Wednesday, August 24, 2011

Gems from Daughmer Prairie

While concentrating on eradicating some non-natives from the prairie, we had to admire the biodiversity surrounding us. There were many indicators species of prairies, namely the four major grasses for Ohio prairies: Big Bluestem, Switch grass, Indian grass, and Prairie Cordgrass.

There were a host of native forbs and insects to admire as well.

Common Buckeye butterfly on Virginia Mountain Mint, Pycnanthemum virginianum

Everywhere we walked in Daughmer a deep scent of mint permeated the prairie. Since sheep were grazed at Daughmer from many years, it is fairly safe to assume sheep don't care to eat mountain mint. Several species of plants we would expect to see growing here are missing. Our conclusion: sheep found them "tasty."

The Common Buckeye butterflies were dancing from plant to plant, taking in the fragrance and nectar.

Just a couple of weeks ago, this Buckeye caterpillar was photographed at the same location.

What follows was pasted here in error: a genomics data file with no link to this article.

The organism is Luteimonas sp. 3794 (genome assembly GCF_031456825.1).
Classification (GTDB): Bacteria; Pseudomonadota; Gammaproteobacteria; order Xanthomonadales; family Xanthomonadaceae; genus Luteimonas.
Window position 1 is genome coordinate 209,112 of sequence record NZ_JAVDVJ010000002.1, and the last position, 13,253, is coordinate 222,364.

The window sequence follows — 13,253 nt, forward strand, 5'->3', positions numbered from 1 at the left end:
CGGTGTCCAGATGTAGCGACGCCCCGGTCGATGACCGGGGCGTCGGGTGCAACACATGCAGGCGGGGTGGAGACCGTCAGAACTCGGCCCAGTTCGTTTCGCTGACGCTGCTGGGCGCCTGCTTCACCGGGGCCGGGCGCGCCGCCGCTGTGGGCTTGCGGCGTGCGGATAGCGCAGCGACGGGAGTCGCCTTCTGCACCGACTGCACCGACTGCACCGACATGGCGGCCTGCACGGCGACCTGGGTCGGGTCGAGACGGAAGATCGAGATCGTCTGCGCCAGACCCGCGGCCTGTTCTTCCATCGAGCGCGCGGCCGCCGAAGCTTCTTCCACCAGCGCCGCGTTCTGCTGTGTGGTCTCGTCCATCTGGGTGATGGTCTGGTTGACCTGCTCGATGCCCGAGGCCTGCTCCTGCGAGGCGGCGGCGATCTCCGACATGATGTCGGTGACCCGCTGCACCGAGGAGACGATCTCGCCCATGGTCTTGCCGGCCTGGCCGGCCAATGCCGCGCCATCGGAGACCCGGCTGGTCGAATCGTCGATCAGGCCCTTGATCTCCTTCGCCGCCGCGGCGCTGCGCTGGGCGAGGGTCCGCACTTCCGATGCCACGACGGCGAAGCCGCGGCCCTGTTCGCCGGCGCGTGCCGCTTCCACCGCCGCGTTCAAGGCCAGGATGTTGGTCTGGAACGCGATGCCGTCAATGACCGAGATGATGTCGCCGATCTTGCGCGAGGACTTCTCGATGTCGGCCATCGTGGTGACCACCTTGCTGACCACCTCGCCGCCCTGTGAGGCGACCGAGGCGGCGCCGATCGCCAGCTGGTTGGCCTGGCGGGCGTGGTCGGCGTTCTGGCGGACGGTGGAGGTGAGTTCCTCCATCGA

Winged Loosestrife, Lythrum alatum
Not all Loosestrife is bad! This petite member of the Loosestrife family is a native plant, well mannered and easily overlooked. Unlike its brassy cousin the invasive species, Winged Loosestrife has small, loose sprays of flowers. Apparently, sheep don't eat these either!

Red-legged Grasshopper, Manlanoplus femurrubrum

No, I did not make up this Latin name. But isn't it cool? Femur=leg rubrum= red

Bob Clips and I had a great time speculating on this boldly colored locust, then again, everything is interesting with Bob! He conducts milkweed pollination studies at Killdeer Plains and teaches at OSU Marion. He will be conducting some fun moss and lichen workshops this fall. You will want to watch for more information about those.

Until then, happy weedpicking!

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